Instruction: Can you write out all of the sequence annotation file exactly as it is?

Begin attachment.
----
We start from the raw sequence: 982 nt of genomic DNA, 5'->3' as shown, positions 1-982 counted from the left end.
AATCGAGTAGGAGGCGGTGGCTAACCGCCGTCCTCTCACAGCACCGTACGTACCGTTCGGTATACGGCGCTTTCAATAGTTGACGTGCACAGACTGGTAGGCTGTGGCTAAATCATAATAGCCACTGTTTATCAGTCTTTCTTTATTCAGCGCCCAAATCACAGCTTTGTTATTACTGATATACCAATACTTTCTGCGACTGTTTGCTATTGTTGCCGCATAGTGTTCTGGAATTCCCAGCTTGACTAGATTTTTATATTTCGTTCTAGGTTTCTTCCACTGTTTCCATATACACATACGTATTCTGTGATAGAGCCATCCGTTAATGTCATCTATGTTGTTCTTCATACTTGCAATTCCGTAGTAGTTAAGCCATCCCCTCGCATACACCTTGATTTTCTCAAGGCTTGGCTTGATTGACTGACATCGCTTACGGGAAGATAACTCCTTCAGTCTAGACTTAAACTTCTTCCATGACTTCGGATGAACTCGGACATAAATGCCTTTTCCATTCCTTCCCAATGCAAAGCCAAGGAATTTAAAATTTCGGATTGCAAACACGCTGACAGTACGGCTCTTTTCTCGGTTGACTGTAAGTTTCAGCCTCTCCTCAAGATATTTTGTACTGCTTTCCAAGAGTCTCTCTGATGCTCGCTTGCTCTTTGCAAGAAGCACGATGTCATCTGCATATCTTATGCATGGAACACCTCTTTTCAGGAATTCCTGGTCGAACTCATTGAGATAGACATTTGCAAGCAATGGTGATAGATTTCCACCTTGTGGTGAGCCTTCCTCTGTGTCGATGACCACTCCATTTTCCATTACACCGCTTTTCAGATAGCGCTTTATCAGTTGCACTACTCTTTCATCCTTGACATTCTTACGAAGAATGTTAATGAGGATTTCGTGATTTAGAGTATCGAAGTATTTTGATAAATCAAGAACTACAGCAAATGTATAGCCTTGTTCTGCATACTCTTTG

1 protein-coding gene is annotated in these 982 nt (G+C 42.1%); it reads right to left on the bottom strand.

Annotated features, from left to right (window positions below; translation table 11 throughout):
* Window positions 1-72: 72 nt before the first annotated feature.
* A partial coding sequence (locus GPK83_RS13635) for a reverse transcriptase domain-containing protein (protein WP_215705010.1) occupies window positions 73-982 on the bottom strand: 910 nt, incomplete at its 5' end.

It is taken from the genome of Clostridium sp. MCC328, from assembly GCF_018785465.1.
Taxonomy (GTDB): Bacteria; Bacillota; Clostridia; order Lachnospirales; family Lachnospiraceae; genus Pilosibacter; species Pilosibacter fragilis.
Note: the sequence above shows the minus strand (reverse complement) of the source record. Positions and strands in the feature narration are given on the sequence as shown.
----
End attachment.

We start from the raw sequence: 982 nt of genomic DNA, 5'->3' as shown, positions 1-982 counted from the left end.
AATCGAGTAGGAGGCGGTGGCTAACCGCCGTCCTCTCACAGCACCGTACGTACCGTTCGGTATACGGCGCTTTCAATAGTTGACGTGCACAGACTGGTAGGCTGTGGCTAAATCATAATAGCCACTGTTTATCAGTCTTTCTTTATTCAGCGCCCAAATCACAGCTTTGTTATTACTGATATACCAATACTTTCTGCGACTGTTTGCTATTGTTGCCGCATAGTGTTCTGGAATTCCCAGCTTGACTAGATTTTTATATTTCGTTCTAGGTTTCTTCCACTGTTTCCATATACACATACGTATTCTGTGATAGAGCCATCCGTTAATGTCATCTATGTTGTTCTTCATACTTGCAATTCCGTAGTAGTTAAGCCATCCCCTCGCATACACCTTGATTTTCTCAAGGCTTGGCTTGATTGACTGACATCGCTTACGGGAAGATAACTCCTTCAGTCTAGACTTAAACTTCTTCCATGACTTCGGATGAACTCGGACATAAATGCCTTTTCCATTCCTTCCCAATGCAAAGCCAAGGAATTTAAAATTTCGGATTGCAAACACGCTGACAGTACGGCTCTTTTCTCGGTTGACTGTAAGTTTCAGCCTCTCCTCAAGATATTTTGTACTGCTTTCCAAGAGTCTCTCTGATGCTCGCTTGCTCTTTGCAAGAAGCACGATGTCATCTGCATATCTTATGCATGGAACACCTCTTTTCAGGAATTCCTGGTCGAACTCATTGAGATAGACATTTGCAAGCAATGGTGATAGATTTCCACCTTGTGGTGAGCCTTCCTCTGTGTCGATGACCACTCCATTTTCCATTACACCGCTTTTCAGATAGCGCTTTATCAGTTGCACTACTCTTTCATCCTTGACATTCTTACGAAGAATGTTAATGAGGATTTCGTGATTTAGAGTATCGAAGTATTTTGATAAATCAAGAACTACAGCAAATGTATAGCCTTGTTCTGCATACTCTTTG

1 protein-coding gene is annotated in these 982 nt (G+C 42.1%); it reads right to left on the bottom strand.

Annotated features, from left to right (window positions below; translation table 11 throughout):
* Window positions 1-72: 72 nt before the first annotated feature.
* A partial coding sequence (locus GPK83_RS13635) for a reverse transcriptase domain-containing protein (protein WP_215705010.1) occupies window positions 73-982 on the bottom strand: 910 nt, incomplete at its 5' end.

It is taken from the genome of Clostridium sp. MCC328, from assembly GCF_018785465.1.
Taxonomy (GTDB): Bacteria; Bacillota; Clostridia; order Lachnospirales; family Lachnospiraceae; genus Pilosibacter; species Pilosibacter fragilis.
Note: the sequence above shows the minus strand (reverse complement) of the source record. Positions and strands in the feature narration are given on the sequence as shown.